Judge Napolitano: Hillary May Have Committed ‘Felony’ Over Private Email Account

On Wednesday night, Fox News Senior Judicial Analyst Judge Andrew Napolitano issued a blistering critique of Hillary Clinton’s ongoing controversy surrounding the use of a private email account while she was Secretary of State.

Appearing on Fox News’ The Kelly File, Napolitano argued that Mrs. Clinton may have committed a “felony” and “the other way that she’s in trouble is a person who knowingly and willfully destroys or conceals government records.”

The Fox News legal analyst began his remarks by insisting that Mrs. Clinton is “in a lot of trouble legally” before he outlined the first potential crime she committed:

One is if she retained on her personal email account using the Clinton server at her home or near her home in Chappaqua, New York, classified materials, classified documents, she arguably violated the same statute that General Petraeus has agreed that he will plead guilty to which prohibits retaining classified information in a non-government non-secured way. That’s a misdemeanor. It’s not a felony. There’s no grand jury. There’s no trial jury. But the punishment is up to a year in jail and $100,000 fine for each document –

After Megyn Kelly wondered if it was possible that Mrs. Clinton never received classified documents on her personal email account, Napolitano insisted that such a scenario was “inconceivable. I don’t know how she could do her job. Because she had the highest security clearance there is."

Napolitano then went on to suggest that if Mrs. Clinton knowingly destroyed government documents on her private email account, she may have committed a felony, which would disqualify her from serving in elected office:

The other way that she’s in trouble is a person who knowingly and willfully destroys or conceals government records. This is a felony punishable in jail by up to three years. And are you ready for this? Disqualification from holding public office under the United States of America in the future.

Judge Napolitano concluded by noting that because Mrs. Clinton selectively turned over certain emails to the State Department “[t]hat act of possessing and deciding is the act of concealment, which is made criminal by the statute.”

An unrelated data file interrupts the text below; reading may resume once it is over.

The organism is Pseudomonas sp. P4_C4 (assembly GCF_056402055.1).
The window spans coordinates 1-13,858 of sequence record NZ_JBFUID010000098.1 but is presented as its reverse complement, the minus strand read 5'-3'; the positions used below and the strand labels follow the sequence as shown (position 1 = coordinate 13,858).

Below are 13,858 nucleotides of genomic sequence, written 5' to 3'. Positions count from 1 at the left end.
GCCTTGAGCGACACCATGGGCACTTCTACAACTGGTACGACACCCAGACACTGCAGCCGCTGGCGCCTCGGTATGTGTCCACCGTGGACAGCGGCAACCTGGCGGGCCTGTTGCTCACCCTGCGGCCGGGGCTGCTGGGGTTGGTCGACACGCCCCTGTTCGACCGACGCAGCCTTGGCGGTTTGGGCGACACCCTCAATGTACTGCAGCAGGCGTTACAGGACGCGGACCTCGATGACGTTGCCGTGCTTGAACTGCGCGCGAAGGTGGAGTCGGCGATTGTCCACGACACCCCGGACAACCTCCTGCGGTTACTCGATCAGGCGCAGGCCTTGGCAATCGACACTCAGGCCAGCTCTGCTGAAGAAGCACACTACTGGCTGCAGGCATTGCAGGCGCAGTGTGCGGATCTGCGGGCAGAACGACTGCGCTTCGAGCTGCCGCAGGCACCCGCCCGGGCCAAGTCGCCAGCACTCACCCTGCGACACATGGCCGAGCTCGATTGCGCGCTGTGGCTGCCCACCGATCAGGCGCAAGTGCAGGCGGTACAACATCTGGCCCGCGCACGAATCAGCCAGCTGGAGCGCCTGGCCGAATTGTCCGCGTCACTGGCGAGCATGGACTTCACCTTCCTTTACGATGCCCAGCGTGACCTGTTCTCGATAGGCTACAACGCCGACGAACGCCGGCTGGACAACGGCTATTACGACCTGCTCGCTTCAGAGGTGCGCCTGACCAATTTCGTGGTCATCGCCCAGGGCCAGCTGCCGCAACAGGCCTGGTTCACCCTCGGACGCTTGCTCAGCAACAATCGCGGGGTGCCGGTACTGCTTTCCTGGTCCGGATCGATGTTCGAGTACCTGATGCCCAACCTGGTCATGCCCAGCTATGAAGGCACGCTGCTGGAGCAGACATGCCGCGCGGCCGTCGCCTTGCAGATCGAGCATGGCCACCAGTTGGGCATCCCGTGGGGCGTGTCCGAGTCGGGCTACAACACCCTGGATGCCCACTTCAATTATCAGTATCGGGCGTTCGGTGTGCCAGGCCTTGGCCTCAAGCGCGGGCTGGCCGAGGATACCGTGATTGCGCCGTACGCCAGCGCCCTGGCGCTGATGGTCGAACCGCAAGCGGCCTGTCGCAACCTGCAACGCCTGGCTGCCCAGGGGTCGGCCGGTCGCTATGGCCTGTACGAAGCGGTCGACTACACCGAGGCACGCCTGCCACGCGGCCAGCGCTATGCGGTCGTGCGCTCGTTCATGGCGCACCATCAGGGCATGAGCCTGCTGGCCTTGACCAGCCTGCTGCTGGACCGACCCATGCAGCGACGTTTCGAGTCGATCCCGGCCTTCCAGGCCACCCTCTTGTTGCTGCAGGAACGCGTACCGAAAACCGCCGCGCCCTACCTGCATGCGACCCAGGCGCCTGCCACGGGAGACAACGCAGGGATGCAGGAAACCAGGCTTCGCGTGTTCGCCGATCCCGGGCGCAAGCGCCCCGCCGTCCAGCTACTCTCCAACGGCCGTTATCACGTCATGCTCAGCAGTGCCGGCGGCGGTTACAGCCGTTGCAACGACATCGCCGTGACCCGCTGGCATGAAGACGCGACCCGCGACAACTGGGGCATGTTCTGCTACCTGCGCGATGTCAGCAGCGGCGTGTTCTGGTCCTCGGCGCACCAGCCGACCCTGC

See relevant transcript below.

Fox News’ The Kelly File

March 4, 2015

MEGYN KELLY: Moments before we came to air I spoke to Fox News Senior Judicial Analyst Judge Andrew Napolitano. So is she in trouble legally?

JUDGE ANDREW NAPOLITANO: She’s in a lot of trouble legally. And there’s two sources of her trouble. One is if she retained on her personal email account using the Clinton server at her home or near her home in Chappaqua, New York, classified materials, classified documents, she arguably violated the same statute that General Petraeus has agreed that he will plead guilty to which prohibits retaining classified information in a non-government non-secured way. That’s a misdemeanor. It’s not a felony. There’s no grand jury. There’s no trial jury. But the punishment is up to a year in jail and $100,000 fine for each document –

KELLY: Does it have to be a willful thing? She’s going to say, all my information was there. I didn’t do that willfully. I wasn’t willfully flouting the law.

NAPOLITANO: Well, she doesn’t have to willfully flout the law but she has to lawfully retain the document. If she received a classified document or discussion about classified information, for example, we’re going after Osama bin Laden, we think he’s in Abbottabad and that comes from the president, or from the Secretary of Defense, and that is in her computer in her home rather than secured in a government computer, she has violated the same statute that General Petraeus has pled guilty to.

KELLY: And what are the odds that when she did all of her emailing on the private account that her entire tenure as secretary of state she never sent and received anything classified which is what the State Department’s claiming right now.

NAPOLITANO: In my view, it would be inconceivable. I don’t know how she could do her job. Because she had the highest security clearance there is. She had the same security clearance as the president, the Secretary of Defense and the head of the CIA so that she could openly and clearly deal with these national secrets. It’s inconceivable she never dealt with them.

KELLY: All right. Let’s talk about number two because number two would get her in even bigger trouble. And now we’re talking potential felony.

NAPOLITANO: Yes, number two, the other way that she’s in trouble is a person who knowingly and willfully destroys or conceals government records. This is a felony punishable in jail by up to three years. And are you ready for this? Disqualification from holding public office under the United States of America in the future.

KELLY: That is stunning. What would they have to prove that she knowingly did it and that she unlawfully did it?

NAPOLITANO: Yes. And the it is concealing from the government documents that she knew or ought to have known belong to the government.

KELLY: She’s been turning over documents, but not all documents.

NAPOLITANO: Correct. Because instead of going to the government and saying I want my personal documents, the government had to go to her and say we want the governmental documents. So instead of the government giving her the personal ones, she decided what was personal and what was governmental.

KELLY: And that’s where we are today. That is the current status. That she has decided what we get and what we don’t get.

NAPOLITANO: That act of possessing and deciding is the act of concealment, which is made criminal by the statute.

KELLY: We’re going to see a battle on this front potentially. Not under this Attorney General, but perhaps in the future. Judge, good to see you.

NAPOLITANO: Pleasure.

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